Greg Helledy on 31 Jul 2009 15:03:24 -0700

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[PLUG] OT: If I can Record a TV Program off-the-air, Can I record a Streaming Internet Radio Program?

> I ask this question from 2 vantage points:  1) Legal; and 2) Moral
> The supreme court has famously ruled that it is perfectly legal to record TV 
> and radio broadcast off the air (and I presume, off cable).  This strikes me as 
> being both legally sound, and morally defensible.   I pay for cable service 
> and am forced to watch commercials as payment for the pleasure of listening to 
> and recording the shows.
> But how about for a streaming music service that states in their accompanying 
> documentation that it is not legal to record the stream (due to licensing 
> issues), even though you pay for the privilege of listening to the stream?
> I don't know the law in this case, but it strikes me as morally acceptable to 
> record the stream, especially as I will pay for the stream listening rights.  
> Further, the situation seems so analogous to over-the-air recording as to be 
> silly to even differentiate it.
> But, I frankly don't feel entirely comfortable with this position and would 
> welcome the opinions of other rampant moralizers.
> BTW, I don't feel any strong moral obligation to comply with an immoral or 
> unjust law, although I do tend to minimize the likelihood that something bad 
> will happen to me if I do so.  Or in other words, I'm all for Civil 
> Disobedience, but I'm a coward and don't want to spend the night in j

The legal vantage point has to be broken down into two separate parts,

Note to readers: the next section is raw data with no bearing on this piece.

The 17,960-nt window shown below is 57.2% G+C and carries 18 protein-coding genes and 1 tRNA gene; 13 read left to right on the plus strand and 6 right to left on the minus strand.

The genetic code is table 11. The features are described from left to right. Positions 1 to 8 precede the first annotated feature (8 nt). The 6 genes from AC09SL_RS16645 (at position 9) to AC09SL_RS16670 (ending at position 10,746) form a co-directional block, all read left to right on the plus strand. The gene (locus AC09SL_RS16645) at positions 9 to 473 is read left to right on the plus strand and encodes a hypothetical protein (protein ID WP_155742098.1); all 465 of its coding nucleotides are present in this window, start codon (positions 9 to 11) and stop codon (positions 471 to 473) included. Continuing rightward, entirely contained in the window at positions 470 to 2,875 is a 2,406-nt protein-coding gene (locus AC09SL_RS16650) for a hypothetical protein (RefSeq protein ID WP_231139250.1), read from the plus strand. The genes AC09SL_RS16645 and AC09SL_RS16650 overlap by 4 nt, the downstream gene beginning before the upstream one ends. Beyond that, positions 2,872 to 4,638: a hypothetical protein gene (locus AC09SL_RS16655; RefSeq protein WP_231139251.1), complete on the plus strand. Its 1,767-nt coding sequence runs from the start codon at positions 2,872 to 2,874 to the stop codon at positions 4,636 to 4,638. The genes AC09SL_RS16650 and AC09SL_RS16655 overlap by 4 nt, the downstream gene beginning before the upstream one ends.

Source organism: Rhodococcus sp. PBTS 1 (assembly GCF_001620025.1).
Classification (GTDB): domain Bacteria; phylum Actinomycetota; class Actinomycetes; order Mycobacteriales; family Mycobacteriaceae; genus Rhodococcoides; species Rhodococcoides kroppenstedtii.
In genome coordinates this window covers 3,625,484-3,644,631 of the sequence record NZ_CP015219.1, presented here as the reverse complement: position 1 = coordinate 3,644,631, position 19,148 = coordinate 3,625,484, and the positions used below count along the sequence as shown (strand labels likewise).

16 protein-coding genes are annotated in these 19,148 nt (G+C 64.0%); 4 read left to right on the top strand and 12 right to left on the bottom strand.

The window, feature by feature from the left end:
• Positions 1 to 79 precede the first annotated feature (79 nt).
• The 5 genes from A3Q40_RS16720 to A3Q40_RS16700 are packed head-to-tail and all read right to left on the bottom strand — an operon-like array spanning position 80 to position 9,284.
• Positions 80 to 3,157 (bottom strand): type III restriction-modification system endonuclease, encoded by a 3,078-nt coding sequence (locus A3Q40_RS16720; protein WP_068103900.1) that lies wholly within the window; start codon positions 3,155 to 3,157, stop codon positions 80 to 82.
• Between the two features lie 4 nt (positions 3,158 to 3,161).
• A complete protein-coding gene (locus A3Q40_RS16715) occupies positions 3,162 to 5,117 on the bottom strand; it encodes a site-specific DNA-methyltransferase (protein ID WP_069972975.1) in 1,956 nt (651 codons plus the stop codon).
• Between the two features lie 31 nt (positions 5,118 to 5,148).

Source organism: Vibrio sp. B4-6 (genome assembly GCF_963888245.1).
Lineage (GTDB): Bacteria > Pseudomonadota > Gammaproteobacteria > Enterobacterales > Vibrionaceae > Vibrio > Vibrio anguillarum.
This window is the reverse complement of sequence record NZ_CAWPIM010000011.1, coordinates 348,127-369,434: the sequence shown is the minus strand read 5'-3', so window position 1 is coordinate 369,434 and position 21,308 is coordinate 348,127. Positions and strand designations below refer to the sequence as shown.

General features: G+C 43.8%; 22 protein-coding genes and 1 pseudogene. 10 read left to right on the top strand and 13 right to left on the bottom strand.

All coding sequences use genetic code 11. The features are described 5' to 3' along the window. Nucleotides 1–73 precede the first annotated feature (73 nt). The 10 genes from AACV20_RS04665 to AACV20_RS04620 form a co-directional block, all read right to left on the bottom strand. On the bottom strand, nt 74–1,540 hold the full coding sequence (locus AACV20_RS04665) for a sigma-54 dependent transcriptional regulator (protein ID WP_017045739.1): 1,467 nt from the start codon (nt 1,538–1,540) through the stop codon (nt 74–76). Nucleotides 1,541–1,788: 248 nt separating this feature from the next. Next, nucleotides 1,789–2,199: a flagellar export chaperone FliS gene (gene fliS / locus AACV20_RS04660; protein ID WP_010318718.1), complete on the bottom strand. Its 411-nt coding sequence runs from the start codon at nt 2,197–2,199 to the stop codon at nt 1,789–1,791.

criminal and civil.

When we ask whether something is "legal", what we're usually really 
asking is whether you can be prosecuted under criminal law for it.  I'm 
quite certain that you cannot be prosecuted for recording streaming 
media content to your hard drive.  It would be less clear if you were 
breaking encryption to do so, in which case you might fall afoul of the 

 From the civil side, it sounds like you might be violating the 
streaming media company's TOS.  Does it spell out any penalties for 
doing so?  I would imagine that they'd be limited to termination of your 
service, but I suppose you could inquire further.

As someone else pointed out, as a practical matter, I can't imagine how 
anyone would find out that you are recording media content while you're 

Now we come to the second point, the moral one.  I record music from 
stations on Shoutcast, and feel that this is no different from recording 
over-the-air broadcasts.  I'm not selling or even giving these 
recordings to anyone, so I don't feel that my having them harms the 
content creators in any way.  As with over-the-air broadcasts, this 
music is often a bit degraded with talk-overs at the beginning or end. 
So morally it may not be the same as a pay music service where 
presumably you're getting 100% of the song instead of 98%.  Thoughts?

Going back to the legal perspective, the question is also complicated by 
the fact that some of the stations are not located in the US.  I don't 
know how the broadcast-recording ruling addresses the case where the 
recorder is in a different country from the broadcaster.


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